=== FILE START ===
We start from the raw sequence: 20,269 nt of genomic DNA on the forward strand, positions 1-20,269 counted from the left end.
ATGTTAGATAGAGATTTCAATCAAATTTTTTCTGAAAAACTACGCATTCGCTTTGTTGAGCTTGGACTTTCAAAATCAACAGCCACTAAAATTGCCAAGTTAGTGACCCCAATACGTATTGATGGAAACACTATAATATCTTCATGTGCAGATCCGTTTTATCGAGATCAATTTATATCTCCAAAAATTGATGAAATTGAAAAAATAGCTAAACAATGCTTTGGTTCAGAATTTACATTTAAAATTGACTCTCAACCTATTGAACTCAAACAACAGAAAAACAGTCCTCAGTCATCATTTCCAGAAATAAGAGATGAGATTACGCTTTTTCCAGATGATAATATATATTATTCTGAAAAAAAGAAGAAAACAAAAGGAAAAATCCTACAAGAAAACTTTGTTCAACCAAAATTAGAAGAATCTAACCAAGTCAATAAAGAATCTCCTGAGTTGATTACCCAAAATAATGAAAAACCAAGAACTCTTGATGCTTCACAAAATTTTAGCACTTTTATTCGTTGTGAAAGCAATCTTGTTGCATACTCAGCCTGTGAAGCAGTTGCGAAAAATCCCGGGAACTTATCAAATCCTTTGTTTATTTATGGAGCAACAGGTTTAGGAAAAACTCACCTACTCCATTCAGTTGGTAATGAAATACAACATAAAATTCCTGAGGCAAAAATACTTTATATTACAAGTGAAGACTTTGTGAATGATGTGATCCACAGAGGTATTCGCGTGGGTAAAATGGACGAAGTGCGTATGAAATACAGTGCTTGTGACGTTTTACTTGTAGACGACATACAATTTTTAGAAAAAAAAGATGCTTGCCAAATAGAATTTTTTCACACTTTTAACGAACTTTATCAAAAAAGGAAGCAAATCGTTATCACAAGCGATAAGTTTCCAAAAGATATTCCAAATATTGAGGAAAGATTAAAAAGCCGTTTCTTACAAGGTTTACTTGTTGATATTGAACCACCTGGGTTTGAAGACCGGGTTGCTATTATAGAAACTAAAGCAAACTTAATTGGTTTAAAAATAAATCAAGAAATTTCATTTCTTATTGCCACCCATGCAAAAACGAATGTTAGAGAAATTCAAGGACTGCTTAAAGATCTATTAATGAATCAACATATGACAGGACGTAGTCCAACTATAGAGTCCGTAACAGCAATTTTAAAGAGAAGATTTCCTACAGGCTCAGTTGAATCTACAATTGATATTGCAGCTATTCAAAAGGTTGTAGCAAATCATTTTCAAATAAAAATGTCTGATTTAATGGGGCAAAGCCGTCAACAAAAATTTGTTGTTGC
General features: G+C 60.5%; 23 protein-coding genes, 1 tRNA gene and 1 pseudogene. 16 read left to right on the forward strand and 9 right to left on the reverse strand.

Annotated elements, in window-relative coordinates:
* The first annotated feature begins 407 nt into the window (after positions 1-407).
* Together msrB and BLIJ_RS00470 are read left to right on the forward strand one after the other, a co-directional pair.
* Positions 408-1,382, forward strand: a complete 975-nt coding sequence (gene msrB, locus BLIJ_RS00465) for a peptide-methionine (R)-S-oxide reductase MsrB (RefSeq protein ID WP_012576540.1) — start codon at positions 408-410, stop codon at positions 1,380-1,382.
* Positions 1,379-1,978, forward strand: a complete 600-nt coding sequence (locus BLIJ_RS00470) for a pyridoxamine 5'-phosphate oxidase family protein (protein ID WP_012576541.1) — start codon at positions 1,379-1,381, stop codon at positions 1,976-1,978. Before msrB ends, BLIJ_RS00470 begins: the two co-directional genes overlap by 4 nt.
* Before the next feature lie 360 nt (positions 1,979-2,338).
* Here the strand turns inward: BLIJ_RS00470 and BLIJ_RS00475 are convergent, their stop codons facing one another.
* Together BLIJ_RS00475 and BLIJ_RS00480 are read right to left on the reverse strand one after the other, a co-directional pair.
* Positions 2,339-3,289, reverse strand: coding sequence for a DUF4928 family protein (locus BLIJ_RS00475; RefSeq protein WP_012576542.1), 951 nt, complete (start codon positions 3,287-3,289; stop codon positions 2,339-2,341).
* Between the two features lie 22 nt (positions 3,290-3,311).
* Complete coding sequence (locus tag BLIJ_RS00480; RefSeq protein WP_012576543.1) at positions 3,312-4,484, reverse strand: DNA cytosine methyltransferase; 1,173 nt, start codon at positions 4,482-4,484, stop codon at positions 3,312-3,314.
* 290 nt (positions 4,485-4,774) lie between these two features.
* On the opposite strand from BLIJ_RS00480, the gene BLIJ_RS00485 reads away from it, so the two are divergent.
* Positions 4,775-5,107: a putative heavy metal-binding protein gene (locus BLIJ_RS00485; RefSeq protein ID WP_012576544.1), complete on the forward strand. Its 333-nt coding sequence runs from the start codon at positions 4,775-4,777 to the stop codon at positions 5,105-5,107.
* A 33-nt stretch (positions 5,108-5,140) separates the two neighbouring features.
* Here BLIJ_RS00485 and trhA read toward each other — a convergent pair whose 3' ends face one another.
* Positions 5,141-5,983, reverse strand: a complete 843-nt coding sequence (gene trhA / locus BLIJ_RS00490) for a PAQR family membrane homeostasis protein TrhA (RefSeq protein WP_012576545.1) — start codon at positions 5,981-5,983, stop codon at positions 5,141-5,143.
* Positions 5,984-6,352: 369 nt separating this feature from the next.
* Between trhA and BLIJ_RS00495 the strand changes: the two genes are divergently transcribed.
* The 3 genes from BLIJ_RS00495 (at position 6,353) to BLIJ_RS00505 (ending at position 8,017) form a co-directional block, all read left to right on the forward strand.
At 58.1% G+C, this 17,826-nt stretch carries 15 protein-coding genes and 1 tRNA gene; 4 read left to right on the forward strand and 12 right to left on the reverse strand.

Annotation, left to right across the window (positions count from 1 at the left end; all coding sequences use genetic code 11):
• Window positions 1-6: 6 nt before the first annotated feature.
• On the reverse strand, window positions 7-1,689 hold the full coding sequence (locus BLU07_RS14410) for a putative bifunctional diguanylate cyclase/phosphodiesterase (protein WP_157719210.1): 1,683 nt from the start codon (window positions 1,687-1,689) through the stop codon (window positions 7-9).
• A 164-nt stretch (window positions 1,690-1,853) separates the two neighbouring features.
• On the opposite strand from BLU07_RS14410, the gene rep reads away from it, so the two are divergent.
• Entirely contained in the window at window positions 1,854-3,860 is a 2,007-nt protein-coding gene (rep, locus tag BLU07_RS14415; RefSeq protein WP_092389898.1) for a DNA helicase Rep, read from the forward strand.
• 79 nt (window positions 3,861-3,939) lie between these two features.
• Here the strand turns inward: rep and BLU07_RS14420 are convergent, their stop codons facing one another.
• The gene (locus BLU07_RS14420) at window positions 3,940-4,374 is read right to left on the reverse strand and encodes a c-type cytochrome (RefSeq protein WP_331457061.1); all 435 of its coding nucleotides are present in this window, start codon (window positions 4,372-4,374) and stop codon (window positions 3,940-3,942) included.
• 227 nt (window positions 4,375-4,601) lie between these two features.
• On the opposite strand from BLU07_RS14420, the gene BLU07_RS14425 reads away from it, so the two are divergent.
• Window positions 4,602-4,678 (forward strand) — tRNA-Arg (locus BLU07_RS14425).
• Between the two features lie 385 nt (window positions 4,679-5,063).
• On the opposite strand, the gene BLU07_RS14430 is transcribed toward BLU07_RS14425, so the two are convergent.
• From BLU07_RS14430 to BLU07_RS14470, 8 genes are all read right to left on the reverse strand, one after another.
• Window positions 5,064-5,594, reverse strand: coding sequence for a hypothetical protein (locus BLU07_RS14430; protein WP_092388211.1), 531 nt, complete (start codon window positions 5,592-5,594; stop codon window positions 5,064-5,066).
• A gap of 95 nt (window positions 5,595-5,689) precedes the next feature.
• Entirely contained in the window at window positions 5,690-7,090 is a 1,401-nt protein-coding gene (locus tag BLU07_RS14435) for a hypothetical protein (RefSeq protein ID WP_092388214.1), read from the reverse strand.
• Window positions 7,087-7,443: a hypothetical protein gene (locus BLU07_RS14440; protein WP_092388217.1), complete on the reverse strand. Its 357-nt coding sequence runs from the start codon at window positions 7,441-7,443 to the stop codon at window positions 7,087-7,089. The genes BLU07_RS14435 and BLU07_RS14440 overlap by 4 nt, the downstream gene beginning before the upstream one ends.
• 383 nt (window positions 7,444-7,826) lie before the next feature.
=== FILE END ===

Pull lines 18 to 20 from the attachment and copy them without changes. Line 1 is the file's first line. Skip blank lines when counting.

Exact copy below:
* A 33-nt stretch (positions 5,108-5,140) separates the two neighbouring features.
* Here BLIJ_RS00485 and trhA read toward each other — a convergent pair whose 3' ends face one another.
* Positions 5,141-5,983, reverse strand: a complete 843-nt coding sequence (gene trhA / locus BLIJ_RS00490) for a PAQR family membrane homeostasis protein TrhA (RefSeq protein WP_012576545.1) — start codon at positions 5,981-5,983, stop codon at positions 5,141-5,143.